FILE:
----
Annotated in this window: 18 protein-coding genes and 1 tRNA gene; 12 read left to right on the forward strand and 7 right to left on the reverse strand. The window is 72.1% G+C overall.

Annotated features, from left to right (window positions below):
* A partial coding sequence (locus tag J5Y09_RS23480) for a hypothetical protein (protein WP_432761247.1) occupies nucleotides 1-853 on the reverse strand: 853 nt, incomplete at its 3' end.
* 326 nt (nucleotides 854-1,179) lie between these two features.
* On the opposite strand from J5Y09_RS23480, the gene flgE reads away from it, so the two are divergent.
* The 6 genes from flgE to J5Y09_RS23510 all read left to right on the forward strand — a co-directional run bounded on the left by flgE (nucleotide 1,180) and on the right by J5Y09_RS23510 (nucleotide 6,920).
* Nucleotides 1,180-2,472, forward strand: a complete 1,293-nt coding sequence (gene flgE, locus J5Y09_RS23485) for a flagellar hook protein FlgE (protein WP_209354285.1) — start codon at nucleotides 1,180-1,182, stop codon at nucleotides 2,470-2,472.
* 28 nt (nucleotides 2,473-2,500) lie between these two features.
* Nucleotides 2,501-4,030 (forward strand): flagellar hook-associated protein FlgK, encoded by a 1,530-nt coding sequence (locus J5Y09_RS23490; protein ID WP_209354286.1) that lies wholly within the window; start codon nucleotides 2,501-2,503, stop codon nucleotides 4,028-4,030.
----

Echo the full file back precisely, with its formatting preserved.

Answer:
Annotated in this window: 18 protein-coding genes and 1 tRNA gene; 12 read left to right on the forward strand and 7 right to left on the reverse strand. The window is 72.1% G+C overall.

Annotated features, from left to right (window positions below):
* A partial coding sequence (locus tag J5Y09_RS23480) for a hypothetical protein (protein WP_432761247.1) occupies nucleotides 1-853 on the reverse strand: 853 nt, incomplete at its 3' end.
* 326 nt (nucleotides 854-1,179) lie between these two features.
* On the opposite strand from J5Y09_RS23480, the gene flgE reads away from it, so the two are divergent.
* The 6 genes from flgE to J5Y09_RS23510 all read left to right on the forward strand — a co-directional run bounded on the left by flgE (nucleotide 1,180) and on the right by J5Y09_RS23510 (nucleotide 6,920).
* Nucleotides 1,180-2,472, forward strand: a complete 1,293-nt coding sequence (gene flgE, locus J5Y09_RS23485) for a flagellar hook protein FlgE (protein WP_209354285.1) — start codon at nucleotides 1,180-1,182, stop codon at nucleotides 2,470-2,472.
* 28 nt (nucleotides 2,473-2,500) lie between these two features.
* Nucleotides 2,501-4,030 (forward strand): flagellar hook-associated protein FlgK, encoded by a 1,530-nt coding sequence (locus J5Y09_RS23490; protein ID WP_209354286.1) that lies wholly within the window; start codon nucleotides 2,501-2,503, stop codon nucleotides 4,028-4,030.